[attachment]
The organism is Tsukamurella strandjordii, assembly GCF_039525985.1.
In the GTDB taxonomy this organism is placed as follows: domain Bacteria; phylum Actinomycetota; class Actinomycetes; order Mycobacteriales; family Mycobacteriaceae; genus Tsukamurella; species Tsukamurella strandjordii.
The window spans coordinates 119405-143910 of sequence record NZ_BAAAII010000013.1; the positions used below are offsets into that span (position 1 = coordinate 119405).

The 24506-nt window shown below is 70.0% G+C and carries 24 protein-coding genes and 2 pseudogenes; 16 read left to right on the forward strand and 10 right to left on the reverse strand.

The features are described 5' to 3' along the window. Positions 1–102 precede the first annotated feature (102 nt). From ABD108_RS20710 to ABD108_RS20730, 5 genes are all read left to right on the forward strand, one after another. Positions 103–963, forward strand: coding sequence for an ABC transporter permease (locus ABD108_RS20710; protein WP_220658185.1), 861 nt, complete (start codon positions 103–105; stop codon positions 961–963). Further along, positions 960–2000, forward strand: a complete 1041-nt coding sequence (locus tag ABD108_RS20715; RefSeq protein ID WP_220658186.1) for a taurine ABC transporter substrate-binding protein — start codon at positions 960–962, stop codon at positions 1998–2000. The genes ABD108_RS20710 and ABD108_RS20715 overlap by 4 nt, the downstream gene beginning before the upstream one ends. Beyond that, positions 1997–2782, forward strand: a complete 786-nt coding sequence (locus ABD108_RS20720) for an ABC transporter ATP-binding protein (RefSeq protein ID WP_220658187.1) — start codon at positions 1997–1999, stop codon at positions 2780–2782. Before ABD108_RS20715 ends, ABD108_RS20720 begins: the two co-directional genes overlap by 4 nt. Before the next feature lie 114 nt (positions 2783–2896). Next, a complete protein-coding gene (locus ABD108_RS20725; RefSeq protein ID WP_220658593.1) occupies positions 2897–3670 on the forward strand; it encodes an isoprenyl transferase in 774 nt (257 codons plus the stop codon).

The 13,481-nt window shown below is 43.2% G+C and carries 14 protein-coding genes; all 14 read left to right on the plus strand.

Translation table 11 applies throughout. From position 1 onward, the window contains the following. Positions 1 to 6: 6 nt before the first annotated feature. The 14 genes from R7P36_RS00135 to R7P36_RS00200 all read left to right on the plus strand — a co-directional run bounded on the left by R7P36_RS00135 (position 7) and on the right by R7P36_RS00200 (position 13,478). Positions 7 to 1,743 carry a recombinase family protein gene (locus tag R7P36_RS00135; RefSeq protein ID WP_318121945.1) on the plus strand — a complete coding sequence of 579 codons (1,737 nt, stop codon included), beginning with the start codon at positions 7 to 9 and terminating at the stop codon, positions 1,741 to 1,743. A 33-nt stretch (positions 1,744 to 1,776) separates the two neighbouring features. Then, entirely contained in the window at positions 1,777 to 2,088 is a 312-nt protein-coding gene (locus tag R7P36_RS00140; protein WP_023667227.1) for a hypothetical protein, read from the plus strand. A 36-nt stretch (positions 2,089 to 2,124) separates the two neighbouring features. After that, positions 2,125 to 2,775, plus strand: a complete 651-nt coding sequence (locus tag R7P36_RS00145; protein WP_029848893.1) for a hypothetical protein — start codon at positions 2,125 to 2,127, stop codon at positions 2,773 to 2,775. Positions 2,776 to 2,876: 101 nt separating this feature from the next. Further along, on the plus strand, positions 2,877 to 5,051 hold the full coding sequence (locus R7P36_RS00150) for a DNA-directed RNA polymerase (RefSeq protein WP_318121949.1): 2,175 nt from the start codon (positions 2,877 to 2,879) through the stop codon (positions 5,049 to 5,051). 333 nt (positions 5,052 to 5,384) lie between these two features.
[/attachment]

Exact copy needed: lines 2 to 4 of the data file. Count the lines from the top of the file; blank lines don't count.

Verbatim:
In the GTDB taxonomy this organism is placed as follows: domain Bacteria; phylum Actinomycetota; class Actinomycetes; order Mycobacteriales; family Mycobacteriaceae; genus Tsukamurella; species Tsukamurella strandjordii.
The window spans coordinates 119405-143910 of sequence record NZ_BAAAII010000013.1; the positions used below are offsets into that span (position 1 = coordinate 119405).

The 24506-nt window shown below is 70.0% G+C and carries 24 protein-coding genes and 2 pseudogenes; 16 read left to right on the forward strand and 10 right to left on the reverse strand.